Posts Tagged ‘sepia’

Sepia Glow (Stoplight)

Friday, April 13th, 2012

A stoplight blinks, shifting through the spectrum of color on its own accord. Bathing the street with red, yellow, green, with no cars coming or going. Empty streets filled with the sound of an old newspaper blowing across fence posts. Catching and flying away again only to be ensnared soon after on another. The front page hits an obstacle undiscovered, the skinny leg of a human. She doesn’t move, doesn’t remove it, remains still and stoic. Her eyes turned upon the light, which changes without purpose. The sepia streetlight casts dark shadows across her gaunt upturned face. Her mouth hangs slack and her hair hangs listless against her face. She shivers, her body quaking under the force of her rail thin body.

A broad faced hand rubs her back, as if searching to draw out the the warmth that had fled her body. Instead, it only encounters the mountainous bones that jut from her back in place of flesh. He reaches over across her body and pulls her ragged coat tighter around her body to keep her warm. He says nothing as he does this, just watching her face with devotion in his own melancholy eyes. He pulls her coat tight around her frame only to watch it fall away as soon as he lets go. Her hands do not even flinch to close her jacket, hanging limply by her sides. Her eyes blinking like a fish as the green turns to yellow.

Blinks to red. He lets out a soft sigh and buttoned her jacket for her with slow patient fingers. Skipping the third because the button was lost a long time ago. He hesitated for a moment over the empty socket, wondering as he always did, where it had gone. When had they lost it? He moved again to her side like a faithful dog. He reached down and gently grasped her hanging hand. He held it, cradling it like a baby bird in his broad palms. It hung lose and unmoving but still he gently grasped it.

A tear fell down her sallow cheeks without a movement or change in her appearance. The only difference was the drop of water, which rolled down her face. Her makeup had been smeared down her face like a harlequin mask. With his other hand he reached up slowly and with the sleeve of his coat he wiped it away. The trail of the tear that had journeyed down her face was etched deep in the stain of her makeup and even he could not rub that away.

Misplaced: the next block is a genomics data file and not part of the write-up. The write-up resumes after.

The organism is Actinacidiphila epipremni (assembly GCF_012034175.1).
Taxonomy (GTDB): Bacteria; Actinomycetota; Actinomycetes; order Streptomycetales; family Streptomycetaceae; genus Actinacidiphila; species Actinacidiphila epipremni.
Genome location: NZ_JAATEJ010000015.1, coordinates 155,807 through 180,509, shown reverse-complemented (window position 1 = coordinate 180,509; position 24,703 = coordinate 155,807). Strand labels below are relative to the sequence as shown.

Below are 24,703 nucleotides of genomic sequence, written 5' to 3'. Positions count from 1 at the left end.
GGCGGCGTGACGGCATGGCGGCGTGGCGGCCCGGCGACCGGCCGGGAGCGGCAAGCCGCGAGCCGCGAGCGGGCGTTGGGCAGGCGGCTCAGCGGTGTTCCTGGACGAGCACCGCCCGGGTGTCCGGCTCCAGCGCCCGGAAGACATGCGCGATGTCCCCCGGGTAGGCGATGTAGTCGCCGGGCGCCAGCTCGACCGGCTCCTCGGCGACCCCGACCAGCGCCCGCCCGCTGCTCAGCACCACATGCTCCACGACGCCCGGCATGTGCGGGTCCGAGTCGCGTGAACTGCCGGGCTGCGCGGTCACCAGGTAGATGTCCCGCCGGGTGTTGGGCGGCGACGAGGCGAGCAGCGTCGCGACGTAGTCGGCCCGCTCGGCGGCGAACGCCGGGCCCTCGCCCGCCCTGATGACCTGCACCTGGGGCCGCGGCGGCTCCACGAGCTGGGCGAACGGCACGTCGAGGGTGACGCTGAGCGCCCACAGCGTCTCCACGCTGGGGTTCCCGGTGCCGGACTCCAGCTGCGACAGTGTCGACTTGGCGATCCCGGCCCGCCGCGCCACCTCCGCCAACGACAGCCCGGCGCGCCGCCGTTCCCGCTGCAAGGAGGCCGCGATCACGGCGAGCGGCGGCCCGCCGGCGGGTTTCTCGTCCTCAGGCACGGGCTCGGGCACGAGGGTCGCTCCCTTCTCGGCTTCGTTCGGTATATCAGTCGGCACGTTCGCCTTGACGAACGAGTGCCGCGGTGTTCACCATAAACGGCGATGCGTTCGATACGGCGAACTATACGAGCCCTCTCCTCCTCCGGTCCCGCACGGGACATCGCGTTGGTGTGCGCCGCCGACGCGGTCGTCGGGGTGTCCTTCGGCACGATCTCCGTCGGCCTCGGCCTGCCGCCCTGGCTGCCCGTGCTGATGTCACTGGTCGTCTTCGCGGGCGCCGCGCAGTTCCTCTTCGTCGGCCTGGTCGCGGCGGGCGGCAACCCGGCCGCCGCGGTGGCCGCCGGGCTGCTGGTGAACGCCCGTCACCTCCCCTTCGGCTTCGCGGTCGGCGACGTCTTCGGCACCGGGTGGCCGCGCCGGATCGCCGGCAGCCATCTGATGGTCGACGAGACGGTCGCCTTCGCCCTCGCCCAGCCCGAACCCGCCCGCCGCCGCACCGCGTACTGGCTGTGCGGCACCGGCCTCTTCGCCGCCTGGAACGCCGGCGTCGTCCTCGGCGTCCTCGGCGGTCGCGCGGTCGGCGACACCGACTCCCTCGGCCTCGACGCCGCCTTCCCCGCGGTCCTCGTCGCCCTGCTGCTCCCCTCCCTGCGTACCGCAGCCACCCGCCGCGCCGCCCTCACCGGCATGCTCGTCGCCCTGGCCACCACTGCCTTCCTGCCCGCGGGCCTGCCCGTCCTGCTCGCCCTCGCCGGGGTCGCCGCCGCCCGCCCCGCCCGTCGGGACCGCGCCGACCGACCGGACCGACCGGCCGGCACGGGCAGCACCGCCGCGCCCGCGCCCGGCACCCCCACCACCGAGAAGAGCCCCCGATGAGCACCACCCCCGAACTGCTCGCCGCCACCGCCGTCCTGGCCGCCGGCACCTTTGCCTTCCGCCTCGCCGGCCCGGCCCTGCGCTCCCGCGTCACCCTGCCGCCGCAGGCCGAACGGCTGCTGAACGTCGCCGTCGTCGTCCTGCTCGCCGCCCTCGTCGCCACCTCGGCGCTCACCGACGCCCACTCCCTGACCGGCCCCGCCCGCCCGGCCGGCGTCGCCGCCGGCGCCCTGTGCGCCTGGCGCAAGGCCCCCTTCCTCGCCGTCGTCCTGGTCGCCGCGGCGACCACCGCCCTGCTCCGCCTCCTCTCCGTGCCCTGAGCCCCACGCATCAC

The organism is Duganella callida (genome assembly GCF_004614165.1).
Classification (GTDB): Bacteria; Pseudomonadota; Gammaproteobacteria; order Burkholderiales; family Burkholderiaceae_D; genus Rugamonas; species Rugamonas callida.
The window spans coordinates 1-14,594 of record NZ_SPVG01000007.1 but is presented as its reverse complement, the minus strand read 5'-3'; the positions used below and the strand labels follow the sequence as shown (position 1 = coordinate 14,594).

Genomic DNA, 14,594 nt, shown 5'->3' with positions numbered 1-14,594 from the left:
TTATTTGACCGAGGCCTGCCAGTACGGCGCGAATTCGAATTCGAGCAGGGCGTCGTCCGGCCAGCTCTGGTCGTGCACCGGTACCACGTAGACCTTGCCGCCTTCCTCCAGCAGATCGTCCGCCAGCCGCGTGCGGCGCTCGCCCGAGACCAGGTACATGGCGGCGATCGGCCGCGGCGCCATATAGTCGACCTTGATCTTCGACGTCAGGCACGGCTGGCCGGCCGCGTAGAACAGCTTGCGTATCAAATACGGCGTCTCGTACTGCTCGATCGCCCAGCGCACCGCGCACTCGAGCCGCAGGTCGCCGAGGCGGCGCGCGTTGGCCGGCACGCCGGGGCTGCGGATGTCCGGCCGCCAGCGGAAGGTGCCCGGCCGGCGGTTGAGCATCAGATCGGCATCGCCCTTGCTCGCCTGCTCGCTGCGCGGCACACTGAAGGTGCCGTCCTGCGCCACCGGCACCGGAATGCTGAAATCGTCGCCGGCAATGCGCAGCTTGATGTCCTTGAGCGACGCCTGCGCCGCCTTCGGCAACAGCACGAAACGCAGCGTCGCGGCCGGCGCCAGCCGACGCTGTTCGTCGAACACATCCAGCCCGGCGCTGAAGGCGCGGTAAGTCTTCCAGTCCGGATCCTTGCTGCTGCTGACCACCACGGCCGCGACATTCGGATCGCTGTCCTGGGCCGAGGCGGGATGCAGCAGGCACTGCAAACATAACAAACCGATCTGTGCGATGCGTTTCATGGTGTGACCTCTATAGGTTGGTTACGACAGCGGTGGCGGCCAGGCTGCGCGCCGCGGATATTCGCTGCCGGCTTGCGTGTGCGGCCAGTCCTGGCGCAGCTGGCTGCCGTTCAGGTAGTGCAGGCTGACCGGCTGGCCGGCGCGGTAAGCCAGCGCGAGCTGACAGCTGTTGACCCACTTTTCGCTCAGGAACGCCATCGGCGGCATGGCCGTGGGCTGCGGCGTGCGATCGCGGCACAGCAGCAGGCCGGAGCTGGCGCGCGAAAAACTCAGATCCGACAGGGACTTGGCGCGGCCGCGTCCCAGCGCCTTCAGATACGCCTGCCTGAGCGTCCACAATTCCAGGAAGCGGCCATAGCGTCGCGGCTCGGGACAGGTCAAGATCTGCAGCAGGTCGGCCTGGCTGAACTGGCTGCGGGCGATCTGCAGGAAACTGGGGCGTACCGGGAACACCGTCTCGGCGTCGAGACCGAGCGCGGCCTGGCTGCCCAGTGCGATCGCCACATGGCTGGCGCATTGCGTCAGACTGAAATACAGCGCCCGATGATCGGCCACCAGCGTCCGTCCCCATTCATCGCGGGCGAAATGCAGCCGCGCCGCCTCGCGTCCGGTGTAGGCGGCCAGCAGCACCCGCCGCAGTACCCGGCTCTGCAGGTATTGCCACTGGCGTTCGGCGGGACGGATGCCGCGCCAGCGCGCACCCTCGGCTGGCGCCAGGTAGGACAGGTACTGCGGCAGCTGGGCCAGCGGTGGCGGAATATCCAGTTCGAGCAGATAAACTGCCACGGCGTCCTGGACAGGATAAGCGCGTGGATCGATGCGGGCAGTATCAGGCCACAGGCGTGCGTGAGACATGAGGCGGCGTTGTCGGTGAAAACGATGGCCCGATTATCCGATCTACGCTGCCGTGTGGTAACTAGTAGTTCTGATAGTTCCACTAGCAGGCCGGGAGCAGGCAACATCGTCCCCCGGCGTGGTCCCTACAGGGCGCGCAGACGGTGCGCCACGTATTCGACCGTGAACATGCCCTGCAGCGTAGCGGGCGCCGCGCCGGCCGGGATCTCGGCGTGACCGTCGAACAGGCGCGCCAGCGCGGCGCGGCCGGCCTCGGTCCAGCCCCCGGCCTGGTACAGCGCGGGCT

Blink. Red. A twitch of a finger so close to closing around his. He turned his drawn down face to hers with a spark of something close to hope in his tired eyes. But there was nothing. She stared still with her upturned face watching in the sepia glow the turning of the purposeless light. He turned away again; his face turned towards the sidewalk, as the street lamp cast their shadows right under their feet. He shifted them slightly but no matter where he went he stood upon his own shadow and it below him.

They stood together under the sepia glow, one hand grasping another but hope had left long ago. Lost under a couch with a button unfound, unilluminated by the street lamps shine. But still he held her hand as the stoplights changed and no cars came.

The newspaper, which had wrapped itself around her bone thin leg like a hungry child begging to be fed, flapped against her raw skin in the wind. The persistent tug of a child on a mother’s skirt on a soft summer day, it rustled against her. The crinkle of its skin deafening, like the drumbeat of sin. Her hand tightened around his as she began to scream. Her empty and changeless eyes reflecting the lights of change as her mouth contorted with pain. The wail of a banshee burst from her empty lungs, pushing outward with the force of a raging waterfall. Gushing forth with the agony of a childless mother and a motherless child, she screamed.

He held her hand with eyes t unchanging turned on the disappearing sidewalk that wound away like a snake into the darkness of the night. He gently pet her hand like a baby bird that had fallen from its nest. But he did nothing as he stood next to his wife except stroke her hand rhythmically and dutifully. His heart had nothing left to give. A gust of wind ripped the newspaper from her shaking legs and cast it into the street to begin its dance a new.

Blink. Swallowing the scream, which still burned like acid in her lungs, her face eased as if nothing had ever changed. Her fingers loosened and fell slack in his; he never let go even as she slipped away and red turned into yellow, yellow into green, and green into red.